Treating Severe Depression With Hallucinogenic Drugs

Medically Reviewed By William C. Lloyd III, MD, FACS
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Psilocybin mushrooms growing in magic mushroom breads on an isolated plastic environment being collected by expert hands wearing white latex medical gloves; fungi hallucinogen drug production concept

LSD and magic mushrooms are psychedelic, illegal drugs long used by people seeking to get high. But increasingly today, these and other hallucinogens are being studied as treatments for depression, especially in people who haven't had success from at least two different antidepressant drugs. If you are among the 17 million Americans who suffer from depression—or the 5 million who have severe, treatment-resistant depression—are such drugs an answer for you?

How can hallucinogenic drugs alleviate treatment-resistant depression?

Researchers say some psychedelic drugs appear to work much more quickly than traditional antidepressants—in a matter of hours or days rather than weeks or months—and can "reset" a brain mired in severe depression. For example, a mind-altering drug, esketamine, was approved in 2019 by the FDA (U.S. Food and Drug Administration) to treat treatment-resistant depression, after studies showed it could save lives by rapidly quelling suicidal impulses.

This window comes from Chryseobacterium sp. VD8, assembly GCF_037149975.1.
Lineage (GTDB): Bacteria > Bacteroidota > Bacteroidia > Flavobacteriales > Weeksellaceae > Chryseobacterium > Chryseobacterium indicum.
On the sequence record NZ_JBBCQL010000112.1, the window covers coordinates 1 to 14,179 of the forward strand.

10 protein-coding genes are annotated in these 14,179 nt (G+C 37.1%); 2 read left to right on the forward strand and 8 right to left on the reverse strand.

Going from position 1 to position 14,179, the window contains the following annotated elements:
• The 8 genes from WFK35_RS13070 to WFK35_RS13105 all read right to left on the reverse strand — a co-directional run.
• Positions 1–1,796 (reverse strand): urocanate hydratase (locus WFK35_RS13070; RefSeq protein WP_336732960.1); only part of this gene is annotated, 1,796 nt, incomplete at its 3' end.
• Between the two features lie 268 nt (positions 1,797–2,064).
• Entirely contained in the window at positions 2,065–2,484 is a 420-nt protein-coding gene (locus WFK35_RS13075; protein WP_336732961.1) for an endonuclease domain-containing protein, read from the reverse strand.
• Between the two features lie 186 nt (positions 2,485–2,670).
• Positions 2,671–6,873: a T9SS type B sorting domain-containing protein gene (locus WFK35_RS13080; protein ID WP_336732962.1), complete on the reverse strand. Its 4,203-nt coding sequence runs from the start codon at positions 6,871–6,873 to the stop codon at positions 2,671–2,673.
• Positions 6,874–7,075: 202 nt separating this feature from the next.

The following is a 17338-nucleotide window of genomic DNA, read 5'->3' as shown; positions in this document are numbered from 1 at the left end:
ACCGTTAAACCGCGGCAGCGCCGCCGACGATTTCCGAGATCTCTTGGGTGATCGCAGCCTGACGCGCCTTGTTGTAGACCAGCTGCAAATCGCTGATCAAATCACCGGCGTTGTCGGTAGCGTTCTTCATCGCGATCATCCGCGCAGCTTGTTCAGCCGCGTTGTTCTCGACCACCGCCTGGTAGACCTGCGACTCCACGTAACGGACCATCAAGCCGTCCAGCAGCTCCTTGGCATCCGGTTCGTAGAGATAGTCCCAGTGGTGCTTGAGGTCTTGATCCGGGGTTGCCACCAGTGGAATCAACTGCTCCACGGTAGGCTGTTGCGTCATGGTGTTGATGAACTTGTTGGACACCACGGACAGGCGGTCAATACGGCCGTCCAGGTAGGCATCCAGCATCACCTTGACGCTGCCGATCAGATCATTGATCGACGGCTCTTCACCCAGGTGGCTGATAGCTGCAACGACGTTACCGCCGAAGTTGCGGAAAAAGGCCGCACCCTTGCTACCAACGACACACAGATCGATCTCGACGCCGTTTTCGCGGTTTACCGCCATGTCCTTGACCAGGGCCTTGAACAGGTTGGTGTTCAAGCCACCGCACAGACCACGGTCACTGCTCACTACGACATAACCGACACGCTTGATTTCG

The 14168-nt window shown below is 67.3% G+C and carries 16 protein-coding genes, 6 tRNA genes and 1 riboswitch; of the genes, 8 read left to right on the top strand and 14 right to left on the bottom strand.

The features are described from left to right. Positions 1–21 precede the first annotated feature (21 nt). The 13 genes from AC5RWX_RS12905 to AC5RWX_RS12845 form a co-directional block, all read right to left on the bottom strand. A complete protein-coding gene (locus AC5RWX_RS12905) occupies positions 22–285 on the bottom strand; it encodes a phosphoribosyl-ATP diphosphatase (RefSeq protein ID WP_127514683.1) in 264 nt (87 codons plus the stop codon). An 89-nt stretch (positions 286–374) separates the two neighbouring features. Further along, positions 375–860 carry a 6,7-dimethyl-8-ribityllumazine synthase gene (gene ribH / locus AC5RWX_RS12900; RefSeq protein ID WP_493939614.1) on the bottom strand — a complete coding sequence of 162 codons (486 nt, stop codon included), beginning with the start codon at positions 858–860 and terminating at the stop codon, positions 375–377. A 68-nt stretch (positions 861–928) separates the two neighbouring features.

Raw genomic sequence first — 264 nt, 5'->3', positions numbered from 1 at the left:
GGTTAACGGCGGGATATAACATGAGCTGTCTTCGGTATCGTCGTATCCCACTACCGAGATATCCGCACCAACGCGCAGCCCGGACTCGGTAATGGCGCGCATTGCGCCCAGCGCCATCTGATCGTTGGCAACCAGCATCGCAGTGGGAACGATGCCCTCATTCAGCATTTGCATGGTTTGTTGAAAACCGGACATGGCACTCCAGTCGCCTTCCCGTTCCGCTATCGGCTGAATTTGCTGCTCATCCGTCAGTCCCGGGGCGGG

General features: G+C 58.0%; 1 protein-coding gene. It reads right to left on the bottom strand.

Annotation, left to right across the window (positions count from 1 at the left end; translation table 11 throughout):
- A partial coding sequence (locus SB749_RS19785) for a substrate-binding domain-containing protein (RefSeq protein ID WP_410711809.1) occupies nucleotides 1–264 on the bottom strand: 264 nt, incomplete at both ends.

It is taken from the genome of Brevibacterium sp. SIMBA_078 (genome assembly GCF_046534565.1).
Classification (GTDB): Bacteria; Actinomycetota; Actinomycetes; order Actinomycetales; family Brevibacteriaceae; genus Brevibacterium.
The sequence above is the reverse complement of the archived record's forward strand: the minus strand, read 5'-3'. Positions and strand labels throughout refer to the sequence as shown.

Esketamine, which is delivered by a nasal spray in a doctor's office, is a form of a decades-old anesthetic drug called ketamine, which can produce hallucinations and has an illegal, recreational form called Special K. Ketamine is available as a treatment for depression, often in specialized clinics, where it is administered intravenously under medical supervision.

Other psychedelic drugs are still being studied and are available only as part of clinical trials. Of these, one drug in particular shows promise for treating severe, treatment-resistant depression: psilocybin, the psychoactive compound found in ’magic mushrooms.’


The FDA has twice recognized psilocybin as a potential breakthrough therapy for depression treatment and fast-tracked its study. Compass Pathways, based in London, received this breakthrough therapy designation in 2018 for its research into using a synthetic, pill-based form of psilocybin to reverse treatment-resistant depression. Compass is running a clinical trial involving 216 participants at 20 sites in Europe and North America; results are expected by December 2020.